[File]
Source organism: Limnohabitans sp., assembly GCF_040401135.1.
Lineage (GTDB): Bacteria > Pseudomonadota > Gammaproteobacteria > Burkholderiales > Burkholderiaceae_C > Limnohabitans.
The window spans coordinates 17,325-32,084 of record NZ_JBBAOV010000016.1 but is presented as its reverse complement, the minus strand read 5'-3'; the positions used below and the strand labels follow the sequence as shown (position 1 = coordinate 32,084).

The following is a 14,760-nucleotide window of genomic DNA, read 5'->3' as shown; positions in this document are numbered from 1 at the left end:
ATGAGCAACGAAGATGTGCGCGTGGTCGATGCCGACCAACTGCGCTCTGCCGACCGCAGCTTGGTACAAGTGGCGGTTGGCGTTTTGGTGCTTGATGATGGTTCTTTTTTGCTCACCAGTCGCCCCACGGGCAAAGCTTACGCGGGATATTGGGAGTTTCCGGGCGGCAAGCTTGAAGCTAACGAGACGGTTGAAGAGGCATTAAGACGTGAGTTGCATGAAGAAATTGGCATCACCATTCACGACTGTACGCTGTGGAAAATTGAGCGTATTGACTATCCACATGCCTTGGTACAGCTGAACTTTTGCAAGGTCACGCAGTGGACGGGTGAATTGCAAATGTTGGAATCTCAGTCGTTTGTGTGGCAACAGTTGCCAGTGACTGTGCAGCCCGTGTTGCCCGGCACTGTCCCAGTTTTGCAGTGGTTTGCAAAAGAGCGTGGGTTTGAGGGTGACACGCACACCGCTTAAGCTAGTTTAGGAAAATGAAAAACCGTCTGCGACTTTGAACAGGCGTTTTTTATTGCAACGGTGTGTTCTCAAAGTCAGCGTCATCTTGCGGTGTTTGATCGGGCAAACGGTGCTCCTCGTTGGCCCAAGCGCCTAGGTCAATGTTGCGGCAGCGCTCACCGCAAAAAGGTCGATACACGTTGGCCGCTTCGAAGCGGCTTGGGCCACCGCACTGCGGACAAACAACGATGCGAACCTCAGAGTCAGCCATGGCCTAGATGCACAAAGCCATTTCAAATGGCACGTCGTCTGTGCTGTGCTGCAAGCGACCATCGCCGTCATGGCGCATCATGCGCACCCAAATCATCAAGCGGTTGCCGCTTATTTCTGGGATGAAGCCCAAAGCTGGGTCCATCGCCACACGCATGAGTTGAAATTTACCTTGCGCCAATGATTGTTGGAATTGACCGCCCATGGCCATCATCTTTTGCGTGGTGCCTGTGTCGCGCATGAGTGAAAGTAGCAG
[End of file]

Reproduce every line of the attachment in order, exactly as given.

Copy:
Source organism: Limnohabitans sp., assembly GCF_040401135.1.
Lineage (GTDB): Bacteria > Pseudomonadota > Gammaproteobacteria > Burkholderiales > Burkholderiaceae_C > Limnohabitans.
The window spans coordinates 17,325-32,084 of record NZ_JBBAOV010000016.1 but is presented as its reverse complement, the minus strand read 5'-3'; the positions used below and the strand labels follow the sequence as shown (position 1 = coordinate 32,084).

The following is a 14,760-nucleotide window of genomic DNA, read 5'->3' as shown; positions in this document are numbered from 1 at the left end:
ATGAGCAACGAAGATGTGCGCGTGGTCGATGCCGACCAACTGCGCTCTGCCGACCGCAGCTTGGTACAAGTGGCGGTTGGCGTTTTGGTGCTTGATGATGGTTCTTTTTTGCTCACCAGTCGCCCCACGGGCAAAGCTTACGCGGGATATTGGGAGTTTCCGGGCGGCAAGCTTGAAGCTAACGAGACGGTTGAAGAGGCATTAAGACGTGAGTTGCATGAAGAAATTGGCATCACCATTCACGACTGTACGCTGTGGAAAATTGAGCGTATTGACTATCCACATGCCTTGGTACAGCTGAACTTTTGCAAGGTCACGCAGTGGACGGGTGAATTGCAAATGTTGGAATCTCAGTCGTTTGTGTGGCAACAGTTGCCAGTGACTGTGCAGCCCGTGTTGCCCGGCACTGTCCCAGTTTTGCAGTGGTTTGCAAAAGAGCGTGGGTTTGAGGGTGACACGCACACCGCTTAAGCTAGTTTAGGAAAATGAAAAACCGTCTGCGACTTTGAACAGGCGTTTTTTATTGCAACGGTGTGTTCTCAAAGTCAGCGTCATCTTGCGGTGTTTGATCGGGCAAACGGTGCTCCTCGTTGGCCCAAGCGCCTAGGTCAATGTTGCGGCAGCGCTCACCGCAAAAAGGTCGATACACGTTGGCCGCTTCGAAGCGGCTTGGGCCACCGCACTGCGGACAAACAACGATGCGAACCTCAGAGTCAGCCATGGCCTAGATGCACAAAGCCATTTCAAATGGCACGTCGTCTGTGCTGTGCTGCAAGCGACCATCGCCGTCATGGCGCATCATGCGCACCCAAATCATCAAGCGGTTGCCGCTTATTTCTGGGATGAAGCCCAAAGCTGGGTCCATCGCCACACGCATGAGTTGAAATTTACCTTGCGCCAATGATTGTTGGAATTGACCGCCCATGGCCATCATCTTTTGCGTGGTGCCTGTGTCGCGCATGAGTGAAAGTAGCAG